26-year-old 'baby' baffles doctors in Meghalaya

SHILLONG: A 26-year-old youth who looks like a toddler has baffled doctors in Meghalaya.

Jerly Lyngdoh is an adult trapped, perhaps forever, in a baby's body and mind. Born on March 29, 1983, Jerly has not grown beyond 84 cm which is the normal height of a two-year-old baby and weighs about 10 kg.

He cannot communicate and needs his mother's help for any normal activity. In fact, the only sign of adulthood in him is his denture, his milk teeth having been replaced at the right age.

Ruling out malnutrition as a cause for the retarded growth of Jerly, senior paediatrician J Ryngdong, who is looking into the case at the government-run Ganesh Das Hospital here, said, "The boy has a proper diet, has strong teeth and has no digestive problem. What is more intriguing is his inability to speak a single word even at this age".

Born to illiterate parents in a remote village in the state's Jaintia Hills district, Jerly was shifted to the hospital on April 3 last after 17 months of unsuccessful treatment at the Shillong Civil hospital.

Jerly's mother Merilda said she did not notice any abnormality when her son was born but when he was about four months, she noticed some kind of an epileptic disorder. Too poor to afford proper treatment, she had relied on a traditional healer after Jerly became 15 years old, but to no avail.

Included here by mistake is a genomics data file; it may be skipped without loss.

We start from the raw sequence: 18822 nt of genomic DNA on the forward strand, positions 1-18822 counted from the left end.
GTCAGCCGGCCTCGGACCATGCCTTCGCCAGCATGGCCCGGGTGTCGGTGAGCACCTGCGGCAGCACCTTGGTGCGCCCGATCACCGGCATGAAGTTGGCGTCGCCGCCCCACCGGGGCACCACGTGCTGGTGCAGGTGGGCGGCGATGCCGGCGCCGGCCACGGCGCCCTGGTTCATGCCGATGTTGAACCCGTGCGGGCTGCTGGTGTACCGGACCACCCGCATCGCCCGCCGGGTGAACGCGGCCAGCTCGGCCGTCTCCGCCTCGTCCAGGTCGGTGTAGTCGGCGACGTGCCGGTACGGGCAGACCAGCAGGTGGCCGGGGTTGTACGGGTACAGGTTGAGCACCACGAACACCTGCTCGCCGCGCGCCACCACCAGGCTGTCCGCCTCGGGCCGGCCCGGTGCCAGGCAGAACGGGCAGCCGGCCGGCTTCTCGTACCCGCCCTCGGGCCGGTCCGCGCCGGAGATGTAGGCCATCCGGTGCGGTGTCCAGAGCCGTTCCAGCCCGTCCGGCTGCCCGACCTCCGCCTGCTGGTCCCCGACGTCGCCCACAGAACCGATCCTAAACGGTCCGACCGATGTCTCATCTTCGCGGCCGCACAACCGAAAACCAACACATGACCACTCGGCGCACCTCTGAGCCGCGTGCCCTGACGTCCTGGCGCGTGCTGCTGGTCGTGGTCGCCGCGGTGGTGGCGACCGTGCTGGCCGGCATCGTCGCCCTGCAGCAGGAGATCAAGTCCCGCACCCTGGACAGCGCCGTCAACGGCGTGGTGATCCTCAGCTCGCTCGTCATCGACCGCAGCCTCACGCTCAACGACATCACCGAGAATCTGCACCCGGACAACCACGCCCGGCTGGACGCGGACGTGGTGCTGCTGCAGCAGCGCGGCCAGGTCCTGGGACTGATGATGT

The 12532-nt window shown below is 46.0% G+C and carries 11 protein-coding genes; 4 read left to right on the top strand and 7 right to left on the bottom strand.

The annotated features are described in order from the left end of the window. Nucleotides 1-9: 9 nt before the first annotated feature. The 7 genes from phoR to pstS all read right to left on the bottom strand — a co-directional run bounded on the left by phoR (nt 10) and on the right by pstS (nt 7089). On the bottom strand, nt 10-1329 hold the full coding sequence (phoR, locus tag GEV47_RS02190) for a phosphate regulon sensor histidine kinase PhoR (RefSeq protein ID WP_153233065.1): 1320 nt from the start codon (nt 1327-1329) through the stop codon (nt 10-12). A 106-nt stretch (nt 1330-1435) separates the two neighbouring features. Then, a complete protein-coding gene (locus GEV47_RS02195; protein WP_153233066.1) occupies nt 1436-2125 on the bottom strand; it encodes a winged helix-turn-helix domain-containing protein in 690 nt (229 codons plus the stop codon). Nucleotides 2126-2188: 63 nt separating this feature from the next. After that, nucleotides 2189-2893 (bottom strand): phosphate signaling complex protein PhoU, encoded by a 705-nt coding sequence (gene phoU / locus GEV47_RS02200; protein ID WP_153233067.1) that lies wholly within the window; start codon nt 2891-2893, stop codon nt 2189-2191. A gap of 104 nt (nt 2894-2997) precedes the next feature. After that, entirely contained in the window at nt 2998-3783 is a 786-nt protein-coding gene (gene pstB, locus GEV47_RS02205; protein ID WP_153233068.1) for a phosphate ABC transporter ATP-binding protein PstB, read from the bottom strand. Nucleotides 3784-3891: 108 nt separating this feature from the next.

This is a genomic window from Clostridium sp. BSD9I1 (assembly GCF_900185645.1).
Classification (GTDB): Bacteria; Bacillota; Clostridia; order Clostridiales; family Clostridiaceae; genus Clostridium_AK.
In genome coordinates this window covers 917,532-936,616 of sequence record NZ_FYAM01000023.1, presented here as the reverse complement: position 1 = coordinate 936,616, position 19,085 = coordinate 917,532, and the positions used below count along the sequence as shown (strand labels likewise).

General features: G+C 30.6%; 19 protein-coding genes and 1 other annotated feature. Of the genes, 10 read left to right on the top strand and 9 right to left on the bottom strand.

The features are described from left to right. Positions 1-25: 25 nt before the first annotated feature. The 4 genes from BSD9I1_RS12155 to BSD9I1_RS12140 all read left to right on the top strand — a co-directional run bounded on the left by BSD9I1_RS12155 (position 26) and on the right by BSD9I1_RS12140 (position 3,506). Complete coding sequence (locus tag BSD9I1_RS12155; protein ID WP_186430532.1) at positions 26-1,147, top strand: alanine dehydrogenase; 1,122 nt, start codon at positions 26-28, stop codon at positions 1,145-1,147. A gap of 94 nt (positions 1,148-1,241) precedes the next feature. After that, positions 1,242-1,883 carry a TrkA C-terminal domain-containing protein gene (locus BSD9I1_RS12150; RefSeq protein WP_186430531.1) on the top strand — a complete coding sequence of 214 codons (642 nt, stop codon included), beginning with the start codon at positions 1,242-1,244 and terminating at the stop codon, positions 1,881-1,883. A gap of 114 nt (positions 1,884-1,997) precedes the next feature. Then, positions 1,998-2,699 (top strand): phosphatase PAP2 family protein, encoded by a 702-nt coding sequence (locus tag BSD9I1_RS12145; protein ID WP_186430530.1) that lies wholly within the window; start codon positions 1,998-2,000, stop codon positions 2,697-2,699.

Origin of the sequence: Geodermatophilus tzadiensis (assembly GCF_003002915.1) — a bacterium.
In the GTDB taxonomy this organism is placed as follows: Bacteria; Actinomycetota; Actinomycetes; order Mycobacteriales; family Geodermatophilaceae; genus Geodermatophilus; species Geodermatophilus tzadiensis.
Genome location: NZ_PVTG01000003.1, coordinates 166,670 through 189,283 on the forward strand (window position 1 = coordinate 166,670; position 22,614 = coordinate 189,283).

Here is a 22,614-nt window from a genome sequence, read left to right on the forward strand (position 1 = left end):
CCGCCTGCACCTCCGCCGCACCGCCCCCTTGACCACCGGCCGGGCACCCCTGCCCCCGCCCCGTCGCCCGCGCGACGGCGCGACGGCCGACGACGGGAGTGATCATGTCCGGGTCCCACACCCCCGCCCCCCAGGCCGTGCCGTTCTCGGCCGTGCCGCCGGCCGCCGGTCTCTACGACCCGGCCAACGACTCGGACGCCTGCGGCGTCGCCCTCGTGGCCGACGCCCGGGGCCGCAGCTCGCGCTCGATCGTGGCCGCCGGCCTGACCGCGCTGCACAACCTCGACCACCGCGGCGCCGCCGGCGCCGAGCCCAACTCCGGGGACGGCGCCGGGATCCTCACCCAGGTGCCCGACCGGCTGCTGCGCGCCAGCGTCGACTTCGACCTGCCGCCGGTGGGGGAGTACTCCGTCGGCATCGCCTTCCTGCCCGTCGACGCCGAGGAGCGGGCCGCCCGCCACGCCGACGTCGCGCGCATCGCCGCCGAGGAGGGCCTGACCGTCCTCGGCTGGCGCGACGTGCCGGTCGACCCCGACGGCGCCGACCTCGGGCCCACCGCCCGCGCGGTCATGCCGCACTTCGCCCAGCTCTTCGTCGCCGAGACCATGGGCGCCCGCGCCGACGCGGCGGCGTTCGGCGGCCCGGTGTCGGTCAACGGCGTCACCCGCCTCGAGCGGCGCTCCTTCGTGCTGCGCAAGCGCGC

Ryngdong, who admits that the case is a challenge, said the circumference of Jerly's head is equivalent to that of a child aged between nine months and one year.

"Since the investigation is still in the early stage, it is difficult to say the exact cause of the abnormality. We are examining factors like hormonal deficiency," the paediatrician said, rejecting the hereditary factor as Jerly's six siblings from the same mother are normal.

Without chronic health problems, a person like Jerly can live for four decades or slightly more, he says. Merilda, Jerly's mother, had to battle family prejudices and endure neighbours' derision to keep her son surviving. Once, she recalled, Jerly's grandfather had labelled him as a curse on the family and even advised her to throw him away.

"I did not flinch and rather decided to take extra care of Jerly while seeking help from civil societies. I was lucky. The Bethany Society in Shillong responded with whose help I brought him to the Shillong Civil Hospital," Merilda said fighting off tears.

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